— With the Guards' Brigade from Bloemfontein to Koomati Poort and Back • Edward P. Lowry

... energetic and the dominant. Perhaps mind will rule in the future of nations; but mind is a mode of force, and must be fed—through the stomach. The thoughts that have shaken the world were never framed upon bread and water: they were created by beefsteak and mutton-chops, by ham and eggs, by pork and puddings, and were stimulated by generous wines, strong ales, and strong coffee. And science also teaches us that the growing child or youth requires an even more nutritious diet than the adult; and that the ...
— Glimpses of an Unfamiliar Japan • Lafcadio Hearn

... her, a vague expression of care sitting in her black eyes, into which now an unwonted moisture stole. June had a basket, and as soon as Daisy sat down again, she came up and began to take things out of it. She had brought everything for Daisy's dinner. There was a nice piece of beefsteak, just off the gridiron; and rice and potatoes; and a fine bowl of strawberries for dessert. June had left nothing; there was the roll and the salt, and a tumbler and a carafe of water. She set the other things about Daisy, on the ground and on the ...
— Melbourne House, Volume 1 • Susan Warner

... We want a little training. We want to grow, and growth is a thing that cannot be forced. It takes time. Give us time for heaven's sake. Give us Home Rule, but also give us time. Give us milk, then fish, then perhaps a chop, and then, as we grow strong, beefsteak and onions. A word in your ear. This is certain truth, you can go Nap on it. Tell the English people that the people are getting sick of agitation, that they want peace and quietness, that they are losing faith in agitators, having before them a considerable stretch of history, which, ...
— Ireland as It Is - And as It Would be Under Home Rule • Robert John Buckley (AKA R.J.B.)

... keep their curls in order, broad-brimmed hats covered with flowers. They were masked to conceal their excitement, especially when playing the game of quinze. All, moreover, had their coats turned the wrong way, for luck. Lord David was a member of the Beefsteak Club, the Surly Club, and of the Splitfarthing Club, of the Cross Club, the Scratchpenny Club, of the Sealed Knot, a Royalist Club, and of the Martinus Scribblerus, founded by Swift, to take the place of ...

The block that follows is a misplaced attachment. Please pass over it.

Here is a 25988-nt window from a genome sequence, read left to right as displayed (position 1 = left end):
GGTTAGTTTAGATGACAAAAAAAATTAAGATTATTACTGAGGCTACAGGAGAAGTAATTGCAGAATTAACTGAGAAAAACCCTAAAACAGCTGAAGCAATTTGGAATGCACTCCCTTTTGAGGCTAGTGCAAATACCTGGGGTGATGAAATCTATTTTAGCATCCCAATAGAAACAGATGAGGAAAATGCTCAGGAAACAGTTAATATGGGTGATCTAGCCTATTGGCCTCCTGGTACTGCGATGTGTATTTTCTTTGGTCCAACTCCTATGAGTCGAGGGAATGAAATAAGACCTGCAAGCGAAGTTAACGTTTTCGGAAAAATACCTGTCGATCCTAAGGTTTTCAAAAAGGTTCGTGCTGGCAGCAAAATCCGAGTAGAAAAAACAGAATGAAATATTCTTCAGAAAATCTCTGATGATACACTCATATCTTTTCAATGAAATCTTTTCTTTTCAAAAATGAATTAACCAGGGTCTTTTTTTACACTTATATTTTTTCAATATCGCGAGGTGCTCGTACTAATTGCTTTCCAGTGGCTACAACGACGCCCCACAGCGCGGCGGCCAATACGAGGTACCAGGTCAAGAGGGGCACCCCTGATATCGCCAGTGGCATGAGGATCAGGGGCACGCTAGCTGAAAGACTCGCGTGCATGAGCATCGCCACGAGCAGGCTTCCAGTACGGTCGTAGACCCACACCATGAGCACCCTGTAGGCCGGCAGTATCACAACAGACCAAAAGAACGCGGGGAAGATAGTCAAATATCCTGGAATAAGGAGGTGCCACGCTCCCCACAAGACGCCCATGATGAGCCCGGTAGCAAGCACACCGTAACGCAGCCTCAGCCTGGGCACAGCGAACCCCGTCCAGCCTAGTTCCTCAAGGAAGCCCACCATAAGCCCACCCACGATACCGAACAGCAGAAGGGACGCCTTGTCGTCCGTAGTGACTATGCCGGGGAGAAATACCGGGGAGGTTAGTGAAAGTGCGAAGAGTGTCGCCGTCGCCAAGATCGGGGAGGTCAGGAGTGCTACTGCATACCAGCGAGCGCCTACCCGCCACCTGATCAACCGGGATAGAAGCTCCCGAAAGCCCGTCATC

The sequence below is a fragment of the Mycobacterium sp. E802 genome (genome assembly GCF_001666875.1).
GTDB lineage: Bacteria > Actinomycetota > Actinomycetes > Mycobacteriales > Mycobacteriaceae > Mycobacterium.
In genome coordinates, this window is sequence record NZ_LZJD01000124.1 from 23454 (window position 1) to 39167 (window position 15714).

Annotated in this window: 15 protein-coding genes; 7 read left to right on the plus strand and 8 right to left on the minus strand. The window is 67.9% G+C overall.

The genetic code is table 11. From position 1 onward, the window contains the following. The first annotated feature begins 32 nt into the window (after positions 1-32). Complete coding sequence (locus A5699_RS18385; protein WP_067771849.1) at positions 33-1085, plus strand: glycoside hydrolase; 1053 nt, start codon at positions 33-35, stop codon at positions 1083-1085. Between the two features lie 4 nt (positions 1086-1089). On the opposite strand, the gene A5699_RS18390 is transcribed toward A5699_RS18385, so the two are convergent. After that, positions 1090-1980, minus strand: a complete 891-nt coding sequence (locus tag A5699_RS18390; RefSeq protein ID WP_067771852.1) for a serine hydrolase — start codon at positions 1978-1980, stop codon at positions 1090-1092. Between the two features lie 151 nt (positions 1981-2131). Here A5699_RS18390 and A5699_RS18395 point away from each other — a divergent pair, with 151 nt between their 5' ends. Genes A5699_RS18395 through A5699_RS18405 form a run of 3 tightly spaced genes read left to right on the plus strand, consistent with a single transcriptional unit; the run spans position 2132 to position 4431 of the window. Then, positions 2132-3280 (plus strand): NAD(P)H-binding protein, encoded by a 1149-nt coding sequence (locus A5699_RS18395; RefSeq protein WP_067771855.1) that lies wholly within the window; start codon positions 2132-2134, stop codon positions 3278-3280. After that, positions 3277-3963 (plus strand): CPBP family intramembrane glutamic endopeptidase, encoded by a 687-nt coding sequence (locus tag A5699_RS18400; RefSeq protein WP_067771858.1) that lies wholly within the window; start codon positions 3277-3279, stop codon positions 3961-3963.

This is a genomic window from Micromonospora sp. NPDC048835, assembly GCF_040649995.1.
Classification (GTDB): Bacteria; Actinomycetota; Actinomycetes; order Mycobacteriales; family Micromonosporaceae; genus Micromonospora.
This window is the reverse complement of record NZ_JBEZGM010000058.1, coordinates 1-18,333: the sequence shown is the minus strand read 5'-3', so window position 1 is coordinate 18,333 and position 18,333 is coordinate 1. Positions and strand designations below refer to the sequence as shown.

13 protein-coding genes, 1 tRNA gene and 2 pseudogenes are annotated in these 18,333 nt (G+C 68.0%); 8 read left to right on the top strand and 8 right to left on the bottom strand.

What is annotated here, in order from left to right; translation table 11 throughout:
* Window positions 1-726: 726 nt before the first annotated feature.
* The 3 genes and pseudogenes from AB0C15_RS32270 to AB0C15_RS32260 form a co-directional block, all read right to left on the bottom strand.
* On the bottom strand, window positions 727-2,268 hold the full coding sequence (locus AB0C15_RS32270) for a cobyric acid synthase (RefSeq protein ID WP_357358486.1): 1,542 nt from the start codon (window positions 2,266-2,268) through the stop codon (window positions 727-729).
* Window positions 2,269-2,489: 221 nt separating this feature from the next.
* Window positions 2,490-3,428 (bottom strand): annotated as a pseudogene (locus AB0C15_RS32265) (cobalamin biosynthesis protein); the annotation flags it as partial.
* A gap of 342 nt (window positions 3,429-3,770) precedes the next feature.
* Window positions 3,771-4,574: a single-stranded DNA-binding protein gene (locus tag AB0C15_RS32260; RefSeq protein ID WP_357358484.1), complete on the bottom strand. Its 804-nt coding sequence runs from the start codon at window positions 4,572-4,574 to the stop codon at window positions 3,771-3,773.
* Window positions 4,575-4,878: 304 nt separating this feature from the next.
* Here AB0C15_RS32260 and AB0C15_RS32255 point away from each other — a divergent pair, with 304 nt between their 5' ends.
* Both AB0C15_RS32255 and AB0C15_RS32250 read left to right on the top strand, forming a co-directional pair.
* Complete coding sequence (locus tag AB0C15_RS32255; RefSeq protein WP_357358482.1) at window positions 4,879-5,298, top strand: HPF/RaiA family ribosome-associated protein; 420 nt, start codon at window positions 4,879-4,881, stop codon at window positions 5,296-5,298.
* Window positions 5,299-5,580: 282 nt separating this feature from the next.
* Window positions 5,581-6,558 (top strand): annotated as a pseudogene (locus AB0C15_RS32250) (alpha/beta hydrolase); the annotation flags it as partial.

— The Man Who Laughs • Victor Hugo

... give him a fine dinner. We can make it between us. Beefsteak and mushrooms, and potatoes hashed brown. He likes them. Good old G. S. I shall be right glad to see him. Hope foreign travel has not given him the ...
— The Shuttle • Frances Hodgson Burnett

... stream which ran between steep bluffs whose tops rose level with the plain. The smoke of their camp fire drifted down the troughlike valley from their encampment. The boys had found enough clean wood for a broiling fire, and John just now had taken off the thick beefsteak which they ...
— The Young Alaskans on the Missouri • Emerson Hough

... himself was all dripping, I swear; No wonder he soon became dry as a blanket, Exposed as he was to the count's SON and HEIR. Dear Sir, quoths the count, in reward of your valour, To show that my gratitude is not mere talk, You shall eat a beefsteak with my cook, Mrs. Haller, Cut from the rump with her ...
— Rejected Addresses: or, The New Theatrum Poetarum • James and Horace Smith

... "Oh, beefsteak, lots of it—and other things. Flynn will tell you." He folded his arms and gazed down at me contentedly. "Thanks, old man," he said gratefully. "I knew you would. It's fine of you. I won't ...
— Paradise Garden - The Satirical Narrative of a Great Experiment • George Gibbs

... fault of that wretched beefsteak," mourned Ikey an hour or two later. "If I'd only had it before, it never would have happened—never. I shall always have a grudge against it. What am I ...
— McClure's Magazine, Vol. XXXI, No. 3, July 1908. • Various

... about food, for the last week, and were hungry as wolves. This news about the cow was news indeed. I told several of the boys, and off we started to get some of that cow! We found it lying just in the edge of the woods. It was a hideous place to go for a beefsteak! All around, the ground was covered with dead Federal soldiers, many in an advanced stage of decay. The woods had been on fire, and many of these bodies were burned; some with the clothing, and nearly all the flesh consumed! The carcass of that cow was touching five dead ...
— From the Rapidan to Richmond and the Spottsylvania Campaign - A Sketch in Personal Narration of the Scenes a Soldier Saw • William Meade Dame

... better anywhere) returns with gladness and singleness of heart to his own extension-table—and that were I to put the question "Contract Cookery or Home Cookery?" to the few Johns who deign to peruse these lines, the acclaim would be—"Better, as everyday fare, is a broiled beefsteak and a mealy potato at home, than a ...
— The Secret of a Happy Home (1896) • Marion Harland

... its being washing-day, George had sent home beefsteak for dinner, and Pedy, the same as she always did, had made some pies on Saturday, and placed them in the refrigerator for Sunday and Monday. Deborah had not been much accustomed to broiling steaks, as the family where she had been living considered it more economical, when butter ...
— The Wedding Guest • T.S. Arthur



Words linked to "Beefsteak" :   T-bone steak, chop steak, steak, beefsteak tomato, Delmonico steak, beefsteak morel, rump steak, filet, chopped steak, flank steak, beefsteak plant, round steak, hamburger steak, beefsteak geranium, strip steak, minute steak, fillet, porterhouse, beefsteak begonia, New York strip, chopsteak, beef patty, club steak, sirloin steak, porterhouse steak, beefsteak fungus



Copyright © 2021 Free-Translator.com